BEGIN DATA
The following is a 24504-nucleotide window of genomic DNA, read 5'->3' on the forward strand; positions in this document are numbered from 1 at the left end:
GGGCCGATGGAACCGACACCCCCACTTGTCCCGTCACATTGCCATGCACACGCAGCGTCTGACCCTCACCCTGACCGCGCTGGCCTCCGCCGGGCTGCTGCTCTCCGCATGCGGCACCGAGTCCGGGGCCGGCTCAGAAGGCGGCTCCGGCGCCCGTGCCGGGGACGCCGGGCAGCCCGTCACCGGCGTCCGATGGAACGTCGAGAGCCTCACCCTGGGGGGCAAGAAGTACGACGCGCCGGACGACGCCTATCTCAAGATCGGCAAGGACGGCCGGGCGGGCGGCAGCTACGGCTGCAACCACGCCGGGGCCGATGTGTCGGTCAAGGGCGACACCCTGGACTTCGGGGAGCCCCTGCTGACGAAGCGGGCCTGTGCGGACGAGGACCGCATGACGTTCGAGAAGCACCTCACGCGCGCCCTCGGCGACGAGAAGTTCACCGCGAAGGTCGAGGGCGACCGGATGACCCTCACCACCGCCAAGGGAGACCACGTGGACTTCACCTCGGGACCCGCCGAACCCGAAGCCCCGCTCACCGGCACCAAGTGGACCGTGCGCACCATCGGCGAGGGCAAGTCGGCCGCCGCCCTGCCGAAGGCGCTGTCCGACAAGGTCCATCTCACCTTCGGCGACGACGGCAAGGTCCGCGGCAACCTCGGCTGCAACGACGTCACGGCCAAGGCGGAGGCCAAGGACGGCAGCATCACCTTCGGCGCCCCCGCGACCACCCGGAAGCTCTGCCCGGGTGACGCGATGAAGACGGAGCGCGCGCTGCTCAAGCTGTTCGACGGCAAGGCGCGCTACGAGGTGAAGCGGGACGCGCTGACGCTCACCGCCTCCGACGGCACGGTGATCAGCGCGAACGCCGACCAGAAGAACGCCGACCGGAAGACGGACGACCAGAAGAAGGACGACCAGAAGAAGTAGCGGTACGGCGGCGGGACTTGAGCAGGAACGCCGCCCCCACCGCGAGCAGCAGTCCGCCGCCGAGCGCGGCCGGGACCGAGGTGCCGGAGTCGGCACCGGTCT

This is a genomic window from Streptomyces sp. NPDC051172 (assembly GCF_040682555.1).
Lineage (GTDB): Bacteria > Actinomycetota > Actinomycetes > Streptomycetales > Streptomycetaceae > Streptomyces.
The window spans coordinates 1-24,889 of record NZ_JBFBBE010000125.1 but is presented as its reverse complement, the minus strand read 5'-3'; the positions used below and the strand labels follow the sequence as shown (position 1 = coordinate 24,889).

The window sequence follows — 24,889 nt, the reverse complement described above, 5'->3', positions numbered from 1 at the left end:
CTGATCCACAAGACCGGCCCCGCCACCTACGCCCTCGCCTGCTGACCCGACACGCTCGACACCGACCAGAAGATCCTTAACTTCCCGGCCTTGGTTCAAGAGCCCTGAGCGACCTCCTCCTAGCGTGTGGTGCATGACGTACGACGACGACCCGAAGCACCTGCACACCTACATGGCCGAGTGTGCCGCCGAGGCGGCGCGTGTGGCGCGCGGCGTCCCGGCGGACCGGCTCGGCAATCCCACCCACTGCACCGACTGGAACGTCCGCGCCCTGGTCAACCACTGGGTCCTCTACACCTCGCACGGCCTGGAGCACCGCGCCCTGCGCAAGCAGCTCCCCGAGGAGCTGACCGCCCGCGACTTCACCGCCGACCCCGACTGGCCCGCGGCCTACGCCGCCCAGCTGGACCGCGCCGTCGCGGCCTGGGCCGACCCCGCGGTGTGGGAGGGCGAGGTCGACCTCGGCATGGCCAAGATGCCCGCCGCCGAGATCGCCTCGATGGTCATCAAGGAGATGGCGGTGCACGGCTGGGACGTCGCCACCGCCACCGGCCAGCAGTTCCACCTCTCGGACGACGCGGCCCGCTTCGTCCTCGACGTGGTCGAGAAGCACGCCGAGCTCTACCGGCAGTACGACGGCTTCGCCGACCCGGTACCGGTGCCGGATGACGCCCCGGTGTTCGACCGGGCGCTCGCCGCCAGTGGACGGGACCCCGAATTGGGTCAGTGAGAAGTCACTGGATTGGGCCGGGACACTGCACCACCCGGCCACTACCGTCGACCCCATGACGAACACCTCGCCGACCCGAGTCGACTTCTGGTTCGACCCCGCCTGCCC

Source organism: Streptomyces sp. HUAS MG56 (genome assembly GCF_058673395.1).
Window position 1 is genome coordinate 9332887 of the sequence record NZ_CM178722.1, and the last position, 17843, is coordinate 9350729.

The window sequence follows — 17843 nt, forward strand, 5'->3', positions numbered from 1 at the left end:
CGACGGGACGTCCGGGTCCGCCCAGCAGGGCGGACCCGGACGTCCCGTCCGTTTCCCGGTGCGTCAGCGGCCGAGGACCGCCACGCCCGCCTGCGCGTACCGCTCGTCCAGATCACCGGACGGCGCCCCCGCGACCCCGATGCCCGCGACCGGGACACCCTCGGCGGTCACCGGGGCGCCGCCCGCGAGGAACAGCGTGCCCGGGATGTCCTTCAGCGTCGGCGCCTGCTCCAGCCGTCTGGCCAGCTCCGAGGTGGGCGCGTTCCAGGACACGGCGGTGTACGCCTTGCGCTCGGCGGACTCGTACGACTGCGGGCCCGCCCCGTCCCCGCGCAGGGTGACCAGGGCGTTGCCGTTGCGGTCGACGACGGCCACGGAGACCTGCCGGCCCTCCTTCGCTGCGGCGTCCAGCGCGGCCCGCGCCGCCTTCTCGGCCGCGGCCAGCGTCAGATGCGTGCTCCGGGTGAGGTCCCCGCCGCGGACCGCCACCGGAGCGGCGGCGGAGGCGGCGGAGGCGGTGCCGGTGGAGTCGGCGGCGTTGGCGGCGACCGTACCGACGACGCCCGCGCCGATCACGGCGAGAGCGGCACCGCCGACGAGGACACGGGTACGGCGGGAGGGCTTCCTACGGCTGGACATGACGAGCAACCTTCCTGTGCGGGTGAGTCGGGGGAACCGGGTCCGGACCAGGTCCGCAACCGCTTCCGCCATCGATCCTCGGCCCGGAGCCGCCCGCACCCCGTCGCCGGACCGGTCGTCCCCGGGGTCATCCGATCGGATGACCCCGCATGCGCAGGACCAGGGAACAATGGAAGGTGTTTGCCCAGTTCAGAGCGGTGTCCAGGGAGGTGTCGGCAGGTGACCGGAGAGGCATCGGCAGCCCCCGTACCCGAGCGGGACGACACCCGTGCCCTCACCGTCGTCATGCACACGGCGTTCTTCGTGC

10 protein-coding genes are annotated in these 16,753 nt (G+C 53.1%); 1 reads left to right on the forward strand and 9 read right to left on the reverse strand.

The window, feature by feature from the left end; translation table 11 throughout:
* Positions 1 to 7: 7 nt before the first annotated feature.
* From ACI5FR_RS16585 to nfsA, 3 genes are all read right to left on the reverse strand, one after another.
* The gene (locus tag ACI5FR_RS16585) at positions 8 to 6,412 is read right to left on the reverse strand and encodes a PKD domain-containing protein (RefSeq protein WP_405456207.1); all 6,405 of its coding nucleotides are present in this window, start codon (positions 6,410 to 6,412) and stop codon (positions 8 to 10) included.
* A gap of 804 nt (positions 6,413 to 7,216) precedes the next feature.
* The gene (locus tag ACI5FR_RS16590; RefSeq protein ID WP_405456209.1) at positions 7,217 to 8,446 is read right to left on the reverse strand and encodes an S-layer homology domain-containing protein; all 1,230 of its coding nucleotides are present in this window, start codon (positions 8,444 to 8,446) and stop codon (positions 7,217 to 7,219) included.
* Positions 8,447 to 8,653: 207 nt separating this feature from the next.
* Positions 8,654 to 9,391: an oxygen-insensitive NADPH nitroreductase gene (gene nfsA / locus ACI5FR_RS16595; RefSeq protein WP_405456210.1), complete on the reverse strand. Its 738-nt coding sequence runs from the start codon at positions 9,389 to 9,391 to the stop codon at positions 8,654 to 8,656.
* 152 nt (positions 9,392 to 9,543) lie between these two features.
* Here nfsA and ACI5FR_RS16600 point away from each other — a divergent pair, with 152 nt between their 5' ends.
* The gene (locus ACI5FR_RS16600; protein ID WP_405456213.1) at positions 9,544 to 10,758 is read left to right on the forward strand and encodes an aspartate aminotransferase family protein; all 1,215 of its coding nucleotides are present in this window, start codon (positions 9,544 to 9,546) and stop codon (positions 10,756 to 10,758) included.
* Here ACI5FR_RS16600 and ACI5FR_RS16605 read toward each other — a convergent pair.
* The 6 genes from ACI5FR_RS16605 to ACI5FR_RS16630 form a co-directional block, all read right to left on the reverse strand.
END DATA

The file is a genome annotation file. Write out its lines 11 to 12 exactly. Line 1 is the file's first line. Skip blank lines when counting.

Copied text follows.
CGACGGGACGTCCGGGTCCGCCCAGCAGGGCGGACCCGGACGTCCCGTCCGTTTCCCGGTGCGTCAGCGGCCGAGGACCGCCACGCCCGCCTGCGCGTACCGCTCGTCCAGATCACCGGACGGCGCCCCCGCGACCCCGATGCCCGCGACCGGGACACCCTCGGCGGTCACCGGGGCGCCGCCCGCGAGGAACAGCGTGCCCGGGATGTCCTTCAGCGTCGGCGCCTGCTCCAGCCGTCTGGCCAGCTCCGAGGTGGGCGCGTTCCAGGACACGGCGGTGTACGCCTTGCGCTCGGCGGACTCGTACGACTGCGGGCCCGCCCCGTCCCCGCGCAGGGTGACCAGGGCGTTGCCGTTGCGGTCGACGACGGCCACGGAGACCTGCCGGCCCTCCTTCGCTGCGGCGTCCAGCGCGGCCCGCGCCGCCTTCTCGGCCGCGGCCAGCGTCAGATGCGTGCTCCGGGTGAGGTCCCCGCCGCGGACCGCCACCGGAGCGGCGGCGGAGGCGGCGGAGGCGGTGCCGGTGGAGTCGGCGGCGTTGGCGGCGACCGTACCGACGACGCCCGCGCCGATCACGGCGAGAGCGGCACCGCCGACGAGGACACGGGTACGGCGGGAGGGCTTCCTACGGCTGGACATGACGAGCAACCTTCCTGTGCGGGTGAGTCGGGGGAACCGGGTCCGGACCAGGTCCGCAACCGCTTCCGCCATCGATCCTCGGCCCGGAGCCGCCCGCACCCCGTCGCCGGACCGGTCGTCCCCGGGGTCATCCGATCGGATGACCCCGCATGCGCAGGACCAGGGAACAATGGAAGGTGTTTGCCCAGTTCAGAGCGGTGTCCAGGGAGGTGTCGGCAGGTGACCGGAGAGGCATCGGCAGCCCCCGTACCCGAGCGGGACGACACCCGTGCCCTCACCGTCGTCATGCACACGGCGTTCTTCGTGC

10 protein-coding genes are annotated in these 16,753 nt (G+C 53.1%); 1 reads left to right on the forward strand and 9 read right to left on the reverse strand.